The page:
It’s one of Silicon Valley’s greatest pink elephants: Why doesn’t Google offer a cloud storage service to rival Dropbox, Box.net, or Microsoft’s SkyDrive? Google has the most internet-connected servers in the world, the largest combined storage of any web company, and already offers photo storage (Picasa), document storage (Docs), music storage (Music), but for some reason it has never offered a unified Google Drive. According to people familiar with the matter, however, our wait is almost over: Google’s Hard Drive In The Sky is coming soon, possibly “within weeks.” (paywalled)
You might not be aware of this, but Google already offers additional storage space for Docs, Gmail, and Picasa at very competitive prices, starting at $5 per year for 20GB, or $20 per year for 80GB. In comparison, Dropbox is $9.99 per month for 50GB, SugarSync is $4.99 per month for 30GB, and Box.net is $9.99 per month for just 25GB. In short, Google is 10 times cheaper than the competition. There’s no confirmation that Google Drive will use the same pricing structure, but in all likelihood it will.
Being cheaper than the competition is only part of the equation, though. To really succeed, Google would need mobile and desktop apps to rival Dropbox or SugarSync — and with Android in its pocket, this is where Google Drive could really shine. As it stands, Google really doesn’t have anything that’s comparable to the autonomous simplicity ofiCloud — but with Google Drive, that could all change. We have already seen a hint of this with Google+ for Android, which lets you automatically upload photos — but only to Google+. If Google Drive can bring the same functionality to mail, docs, music, and so on, then Google could be onto a winner. It’s also worth noting that Google Drive also could be integrated into Chrome — and Chrome OS, of course.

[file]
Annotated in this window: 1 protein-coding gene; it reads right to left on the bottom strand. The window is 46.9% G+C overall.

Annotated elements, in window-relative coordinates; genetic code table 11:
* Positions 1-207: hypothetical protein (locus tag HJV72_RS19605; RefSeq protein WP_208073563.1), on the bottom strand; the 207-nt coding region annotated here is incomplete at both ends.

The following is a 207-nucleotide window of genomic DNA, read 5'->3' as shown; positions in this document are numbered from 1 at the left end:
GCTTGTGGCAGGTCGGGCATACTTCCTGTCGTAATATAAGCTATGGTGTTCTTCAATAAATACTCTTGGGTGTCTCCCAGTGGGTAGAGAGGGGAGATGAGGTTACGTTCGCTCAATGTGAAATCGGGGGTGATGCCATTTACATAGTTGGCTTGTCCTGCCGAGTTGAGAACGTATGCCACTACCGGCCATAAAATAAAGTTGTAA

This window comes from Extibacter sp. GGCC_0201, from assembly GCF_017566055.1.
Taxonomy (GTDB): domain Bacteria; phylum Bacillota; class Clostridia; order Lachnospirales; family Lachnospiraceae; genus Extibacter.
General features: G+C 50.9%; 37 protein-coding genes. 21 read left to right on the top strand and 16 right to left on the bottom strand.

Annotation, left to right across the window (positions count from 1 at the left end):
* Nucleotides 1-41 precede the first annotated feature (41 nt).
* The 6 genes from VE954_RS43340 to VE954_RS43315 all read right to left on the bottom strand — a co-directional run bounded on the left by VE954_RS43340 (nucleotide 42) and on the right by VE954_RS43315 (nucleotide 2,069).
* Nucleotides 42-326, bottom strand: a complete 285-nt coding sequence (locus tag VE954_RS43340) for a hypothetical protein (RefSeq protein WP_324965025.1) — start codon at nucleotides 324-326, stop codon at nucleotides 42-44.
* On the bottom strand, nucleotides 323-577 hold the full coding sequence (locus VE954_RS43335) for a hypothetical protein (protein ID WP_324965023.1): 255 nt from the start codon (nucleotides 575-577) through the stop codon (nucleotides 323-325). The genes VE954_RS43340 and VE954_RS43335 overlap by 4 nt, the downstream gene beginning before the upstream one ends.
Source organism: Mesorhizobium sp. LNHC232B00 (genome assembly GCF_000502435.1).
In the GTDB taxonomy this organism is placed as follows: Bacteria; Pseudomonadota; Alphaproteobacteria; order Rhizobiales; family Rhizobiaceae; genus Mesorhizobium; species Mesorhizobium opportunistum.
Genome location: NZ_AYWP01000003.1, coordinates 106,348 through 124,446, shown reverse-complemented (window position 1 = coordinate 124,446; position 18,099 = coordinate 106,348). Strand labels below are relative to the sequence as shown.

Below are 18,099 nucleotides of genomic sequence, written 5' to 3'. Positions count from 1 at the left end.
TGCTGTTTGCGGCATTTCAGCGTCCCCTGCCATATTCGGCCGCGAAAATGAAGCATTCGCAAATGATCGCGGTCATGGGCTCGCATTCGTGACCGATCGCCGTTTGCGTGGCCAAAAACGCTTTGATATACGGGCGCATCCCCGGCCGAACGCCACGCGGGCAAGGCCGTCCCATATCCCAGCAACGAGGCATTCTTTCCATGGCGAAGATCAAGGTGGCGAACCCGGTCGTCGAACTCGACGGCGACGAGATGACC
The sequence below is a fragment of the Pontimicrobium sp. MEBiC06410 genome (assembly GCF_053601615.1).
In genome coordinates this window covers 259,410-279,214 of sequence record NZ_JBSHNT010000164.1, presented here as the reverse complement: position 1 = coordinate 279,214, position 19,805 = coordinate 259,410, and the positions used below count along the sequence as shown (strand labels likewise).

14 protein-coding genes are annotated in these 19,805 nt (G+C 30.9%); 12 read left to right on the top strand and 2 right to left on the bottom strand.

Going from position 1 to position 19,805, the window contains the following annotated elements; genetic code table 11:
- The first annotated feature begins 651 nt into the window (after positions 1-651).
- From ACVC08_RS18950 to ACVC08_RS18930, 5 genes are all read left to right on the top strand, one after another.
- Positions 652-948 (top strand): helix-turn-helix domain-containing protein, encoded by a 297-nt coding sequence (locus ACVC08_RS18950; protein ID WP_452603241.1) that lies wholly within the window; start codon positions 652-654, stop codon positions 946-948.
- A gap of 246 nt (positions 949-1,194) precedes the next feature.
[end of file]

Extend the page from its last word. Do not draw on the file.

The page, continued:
At this point, most tech sites would usually sign off with some pandering adoration for Google’s awesome tech-savviness. Instead, we feel obliged to point out Microsoft’s SkyDrive, poor little No Geek Cred SkyDrive. Microsoft’s cloud storage service gives you 25GB for free! It works really well with Windows 7 and Windows Phone 7 — and comeWindows 8 and WP8 (and Xbox 720?) it will bebaked right into the OS, like iOS’s iCloud but better. The web interface is excellent, too, and ties in nicely with Office Web Apps (pictured right), which are generally a lot better than Google Docs.
Ultimately, then, Google Drive needs to be awesome to stick out from the crowd — and that’s probably why Google has waited so long to bring out a service that it really should’ve launched years ago, before Dropbox or SkyDrive. It’s a little bit odd, really: With its arsenal of web services, Android, and Chrome OS, Google should be leading the cloud storage pack; instead, we’re waiting to see if Google Drive is comparable to little ol’ Dropbox.
[Image credit: Johannes Wigand]